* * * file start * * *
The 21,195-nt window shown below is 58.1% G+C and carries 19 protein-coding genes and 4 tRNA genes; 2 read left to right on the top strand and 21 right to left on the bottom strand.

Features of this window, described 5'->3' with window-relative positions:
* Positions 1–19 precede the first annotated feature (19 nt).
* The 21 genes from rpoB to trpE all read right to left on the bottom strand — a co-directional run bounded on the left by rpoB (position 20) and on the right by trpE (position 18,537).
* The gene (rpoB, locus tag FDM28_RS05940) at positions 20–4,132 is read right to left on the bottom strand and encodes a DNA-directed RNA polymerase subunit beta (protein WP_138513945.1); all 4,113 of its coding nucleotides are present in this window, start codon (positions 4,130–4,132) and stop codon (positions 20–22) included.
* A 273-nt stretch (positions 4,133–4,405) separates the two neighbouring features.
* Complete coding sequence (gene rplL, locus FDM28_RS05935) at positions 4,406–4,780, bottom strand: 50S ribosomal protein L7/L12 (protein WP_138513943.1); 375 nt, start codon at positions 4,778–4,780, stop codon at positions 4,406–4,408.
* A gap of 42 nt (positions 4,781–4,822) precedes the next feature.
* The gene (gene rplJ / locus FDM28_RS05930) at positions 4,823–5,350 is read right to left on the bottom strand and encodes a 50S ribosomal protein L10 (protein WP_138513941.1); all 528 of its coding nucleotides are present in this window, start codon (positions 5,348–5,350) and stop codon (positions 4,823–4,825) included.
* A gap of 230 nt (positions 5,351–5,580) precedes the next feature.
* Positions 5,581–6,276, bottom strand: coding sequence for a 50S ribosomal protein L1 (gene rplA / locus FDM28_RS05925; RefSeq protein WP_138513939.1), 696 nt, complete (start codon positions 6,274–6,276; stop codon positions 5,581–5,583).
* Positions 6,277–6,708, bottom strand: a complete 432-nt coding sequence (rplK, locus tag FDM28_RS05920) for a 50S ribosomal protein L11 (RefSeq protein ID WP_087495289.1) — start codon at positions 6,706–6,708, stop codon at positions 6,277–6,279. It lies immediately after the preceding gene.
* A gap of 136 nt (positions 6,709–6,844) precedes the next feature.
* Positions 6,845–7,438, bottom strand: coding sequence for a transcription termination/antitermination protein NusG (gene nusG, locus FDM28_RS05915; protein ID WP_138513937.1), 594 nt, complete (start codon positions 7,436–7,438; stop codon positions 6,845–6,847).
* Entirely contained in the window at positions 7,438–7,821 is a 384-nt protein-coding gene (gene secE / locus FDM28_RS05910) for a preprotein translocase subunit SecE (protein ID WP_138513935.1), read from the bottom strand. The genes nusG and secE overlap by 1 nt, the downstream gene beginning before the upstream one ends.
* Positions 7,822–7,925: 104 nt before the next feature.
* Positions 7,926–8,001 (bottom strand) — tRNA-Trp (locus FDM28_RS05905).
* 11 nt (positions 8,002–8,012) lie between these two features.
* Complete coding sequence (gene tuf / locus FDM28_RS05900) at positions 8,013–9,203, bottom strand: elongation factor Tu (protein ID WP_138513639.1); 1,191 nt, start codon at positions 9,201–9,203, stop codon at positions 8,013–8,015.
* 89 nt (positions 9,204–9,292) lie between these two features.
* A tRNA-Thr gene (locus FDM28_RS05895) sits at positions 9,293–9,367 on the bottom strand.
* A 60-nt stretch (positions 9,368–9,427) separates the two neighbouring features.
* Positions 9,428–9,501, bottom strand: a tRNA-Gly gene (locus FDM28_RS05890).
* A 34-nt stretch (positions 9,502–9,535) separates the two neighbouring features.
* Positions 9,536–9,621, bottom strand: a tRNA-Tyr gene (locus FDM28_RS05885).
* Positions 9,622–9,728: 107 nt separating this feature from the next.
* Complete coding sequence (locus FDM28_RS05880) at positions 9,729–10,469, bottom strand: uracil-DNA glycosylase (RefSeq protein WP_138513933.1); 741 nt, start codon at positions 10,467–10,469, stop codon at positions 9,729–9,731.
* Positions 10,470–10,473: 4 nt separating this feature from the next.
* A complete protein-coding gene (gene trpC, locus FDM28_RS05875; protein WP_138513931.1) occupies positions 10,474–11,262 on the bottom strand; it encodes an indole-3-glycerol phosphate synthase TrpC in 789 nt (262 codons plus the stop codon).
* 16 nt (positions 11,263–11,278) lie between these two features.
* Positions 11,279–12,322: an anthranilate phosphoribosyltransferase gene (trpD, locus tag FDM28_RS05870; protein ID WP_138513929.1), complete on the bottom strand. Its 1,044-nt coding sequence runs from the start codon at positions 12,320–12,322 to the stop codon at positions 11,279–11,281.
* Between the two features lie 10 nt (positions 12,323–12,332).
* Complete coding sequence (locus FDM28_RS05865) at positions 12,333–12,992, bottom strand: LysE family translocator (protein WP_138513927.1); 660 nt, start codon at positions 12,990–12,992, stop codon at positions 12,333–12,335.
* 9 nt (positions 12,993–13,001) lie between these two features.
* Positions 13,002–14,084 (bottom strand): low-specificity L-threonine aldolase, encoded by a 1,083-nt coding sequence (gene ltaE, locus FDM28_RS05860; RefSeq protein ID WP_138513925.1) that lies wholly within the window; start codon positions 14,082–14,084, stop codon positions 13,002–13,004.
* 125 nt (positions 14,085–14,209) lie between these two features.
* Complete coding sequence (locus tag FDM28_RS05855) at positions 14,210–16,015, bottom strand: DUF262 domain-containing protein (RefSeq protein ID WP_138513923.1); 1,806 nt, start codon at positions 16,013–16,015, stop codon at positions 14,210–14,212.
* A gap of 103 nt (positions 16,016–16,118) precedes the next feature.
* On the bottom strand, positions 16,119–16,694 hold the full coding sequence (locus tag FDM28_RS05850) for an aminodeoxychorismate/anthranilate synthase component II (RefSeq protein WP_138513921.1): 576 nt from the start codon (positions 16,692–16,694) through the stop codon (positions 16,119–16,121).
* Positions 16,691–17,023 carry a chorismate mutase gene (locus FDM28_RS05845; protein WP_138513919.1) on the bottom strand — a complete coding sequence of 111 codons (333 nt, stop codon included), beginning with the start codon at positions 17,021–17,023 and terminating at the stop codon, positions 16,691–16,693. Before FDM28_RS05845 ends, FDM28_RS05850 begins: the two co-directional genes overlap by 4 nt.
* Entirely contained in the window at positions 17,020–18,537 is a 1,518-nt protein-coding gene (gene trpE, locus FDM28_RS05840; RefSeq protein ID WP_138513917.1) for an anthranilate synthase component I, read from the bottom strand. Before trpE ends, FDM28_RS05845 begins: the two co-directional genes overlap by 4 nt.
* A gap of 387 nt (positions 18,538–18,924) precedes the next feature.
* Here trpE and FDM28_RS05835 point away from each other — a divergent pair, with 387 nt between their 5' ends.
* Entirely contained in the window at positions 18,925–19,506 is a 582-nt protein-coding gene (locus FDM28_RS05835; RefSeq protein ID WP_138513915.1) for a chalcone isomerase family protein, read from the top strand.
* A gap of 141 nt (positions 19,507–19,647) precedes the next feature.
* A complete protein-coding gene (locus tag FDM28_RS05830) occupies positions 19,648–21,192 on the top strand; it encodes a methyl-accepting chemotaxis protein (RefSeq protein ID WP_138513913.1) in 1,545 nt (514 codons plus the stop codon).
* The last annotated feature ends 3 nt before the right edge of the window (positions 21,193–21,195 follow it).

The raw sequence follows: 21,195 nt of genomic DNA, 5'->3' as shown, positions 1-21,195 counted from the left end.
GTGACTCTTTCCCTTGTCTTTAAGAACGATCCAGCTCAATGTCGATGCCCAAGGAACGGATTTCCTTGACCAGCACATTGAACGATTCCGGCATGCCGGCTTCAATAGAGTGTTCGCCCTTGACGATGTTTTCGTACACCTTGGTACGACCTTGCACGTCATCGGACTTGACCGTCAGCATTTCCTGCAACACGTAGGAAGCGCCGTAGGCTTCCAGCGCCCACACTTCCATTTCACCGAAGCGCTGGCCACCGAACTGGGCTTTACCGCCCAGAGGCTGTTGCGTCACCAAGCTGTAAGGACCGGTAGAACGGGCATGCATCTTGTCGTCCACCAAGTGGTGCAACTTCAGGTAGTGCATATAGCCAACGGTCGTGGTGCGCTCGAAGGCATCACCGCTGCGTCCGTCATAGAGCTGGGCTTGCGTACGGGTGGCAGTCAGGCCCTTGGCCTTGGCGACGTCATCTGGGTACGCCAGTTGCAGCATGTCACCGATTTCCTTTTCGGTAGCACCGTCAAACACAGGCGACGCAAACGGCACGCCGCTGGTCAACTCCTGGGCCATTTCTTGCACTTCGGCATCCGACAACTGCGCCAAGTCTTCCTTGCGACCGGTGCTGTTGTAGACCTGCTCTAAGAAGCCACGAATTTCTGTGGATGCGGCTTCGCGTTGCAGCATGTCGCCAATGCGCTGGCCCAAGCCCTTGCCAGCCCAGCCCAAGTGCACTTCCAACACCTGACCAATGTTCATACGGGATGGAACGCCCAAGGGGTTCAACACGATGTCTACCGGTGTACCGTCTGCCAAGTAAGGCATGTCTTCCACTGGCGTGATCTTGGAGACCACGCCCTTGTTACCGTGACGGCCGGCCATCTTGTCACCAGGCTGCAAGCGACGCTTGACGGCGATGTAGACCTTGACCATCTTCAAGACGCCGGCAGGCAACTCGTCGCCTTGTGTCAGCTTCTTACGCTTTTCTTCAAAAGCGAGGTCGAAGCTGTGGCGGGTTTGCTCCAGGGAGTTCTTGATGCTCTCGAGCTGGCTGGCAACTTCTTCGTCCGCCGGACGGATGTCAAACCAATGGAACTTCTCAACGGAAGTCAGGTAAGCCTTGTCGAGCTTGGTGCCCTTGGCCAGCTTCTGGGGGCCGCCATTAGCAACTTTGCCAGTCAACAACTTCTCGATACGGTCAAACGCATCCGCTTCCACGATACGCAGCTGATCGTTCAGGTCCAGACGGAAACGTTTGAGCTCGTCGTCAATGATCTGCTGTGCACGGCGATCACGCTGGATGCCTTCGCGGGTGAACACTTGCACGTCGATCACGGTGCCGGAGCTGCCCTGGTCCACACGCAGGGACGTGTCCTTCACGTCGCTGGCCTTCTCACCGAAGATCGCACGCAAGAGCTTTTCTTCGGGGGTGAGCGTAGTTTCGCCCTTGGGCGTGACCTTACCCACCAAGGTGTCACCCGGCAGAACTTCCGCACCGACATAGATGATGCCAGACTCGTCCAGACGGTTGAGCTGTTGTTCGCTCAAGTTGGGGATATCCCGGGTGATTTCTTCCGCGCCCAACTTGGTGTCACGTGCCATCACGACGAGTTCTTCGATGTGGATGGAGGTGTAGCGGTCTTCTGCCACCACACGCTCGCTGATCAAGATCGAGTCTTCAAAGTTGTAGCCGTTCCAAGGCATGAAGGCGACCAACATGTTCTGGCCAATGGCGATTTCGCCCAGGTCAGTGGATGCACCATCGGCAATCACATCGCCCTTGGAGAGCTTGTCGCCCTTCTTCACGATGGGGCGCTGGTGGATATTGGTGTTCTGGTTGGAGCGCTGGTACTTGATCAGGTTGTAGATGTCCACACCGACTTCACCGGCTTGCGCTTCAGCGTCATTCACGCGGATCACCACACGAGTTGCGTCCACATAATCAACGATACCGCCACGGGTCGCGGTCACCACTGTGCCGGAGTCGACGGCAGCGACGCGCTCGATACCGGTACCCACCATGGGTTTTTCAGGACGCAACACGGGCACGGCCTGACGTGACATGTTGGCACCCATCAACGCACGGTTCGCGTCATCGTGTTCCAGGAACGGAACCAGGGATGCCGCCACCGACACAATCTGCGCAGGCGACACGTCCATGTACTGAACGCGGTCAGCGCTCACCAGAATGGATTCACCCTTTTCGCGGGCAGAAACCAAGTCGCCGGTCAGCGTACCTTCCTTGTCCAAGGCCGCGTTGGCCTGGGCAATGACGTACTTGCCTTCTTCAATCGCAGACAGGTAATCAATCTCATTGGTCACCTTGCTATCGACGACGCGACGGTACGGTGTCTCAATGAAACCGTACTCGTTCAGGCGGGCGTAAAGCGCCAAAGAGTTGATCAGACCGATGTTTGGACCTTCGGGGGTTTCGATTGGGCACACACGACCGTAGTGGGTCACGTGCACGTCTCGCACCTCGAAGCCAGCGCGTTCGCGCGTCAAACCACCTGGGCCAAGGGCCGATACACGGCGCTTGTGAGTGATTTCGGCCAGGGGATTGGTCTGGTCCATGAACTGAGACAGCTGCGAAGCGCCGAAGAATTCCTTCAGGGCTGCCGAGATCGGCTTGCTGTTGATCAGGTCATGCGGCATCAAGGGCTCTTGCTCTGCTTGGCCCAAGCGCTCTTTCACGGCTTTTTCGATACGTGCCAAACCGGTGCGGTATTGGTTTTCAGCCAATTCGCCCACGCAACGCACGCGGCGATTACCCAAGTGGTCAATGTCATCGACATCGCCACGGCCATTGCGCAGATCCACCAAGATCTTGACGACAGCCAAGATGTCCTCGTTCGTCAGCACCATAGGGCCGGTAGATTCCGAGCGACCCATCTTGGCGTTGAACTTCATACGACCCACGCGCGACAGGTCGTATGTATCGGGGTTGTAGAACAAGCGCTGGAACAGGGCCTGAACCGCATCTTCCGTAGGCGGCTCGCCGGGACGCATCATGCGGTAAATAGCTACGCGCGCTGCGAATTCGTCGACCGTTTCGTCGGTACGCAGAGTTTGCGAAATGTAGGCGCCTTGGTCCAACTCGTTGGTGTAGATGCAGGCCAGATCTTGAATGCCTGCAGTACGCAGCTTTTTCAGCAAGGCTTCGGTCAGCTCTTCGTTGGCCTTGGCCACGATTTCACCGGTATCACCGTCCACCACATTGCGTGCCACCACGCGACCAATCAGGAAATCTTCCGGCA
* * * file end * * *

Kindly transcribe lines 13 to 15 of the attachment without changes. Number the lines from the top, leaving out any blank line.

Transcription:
* A gap of 136 nt (positions 6,709–6,844) precedes the next feature.
* Positions 6,845–7,438, bottom strand: coding sequence for a transcription termination/antitermination protein NusG (gene nusG, locus FDM28_RS05915; protein ID WP_138513937.1), 594 nt, complete (start codon positions 7,436–7,438; stop codon positions 6,845–6,847).
* Entirely contained in the window at positions 7,438–7,821 is a 384-nt protein-coding gene (gene secE / locus FDM28_RS05910) for a preprotein translocase subunit SecE (protein ID WP_138513935.1), read from the bottom strand. The genes nusG and secE overlap by 1 nt, the downstream gene beginning before the upstream one ends.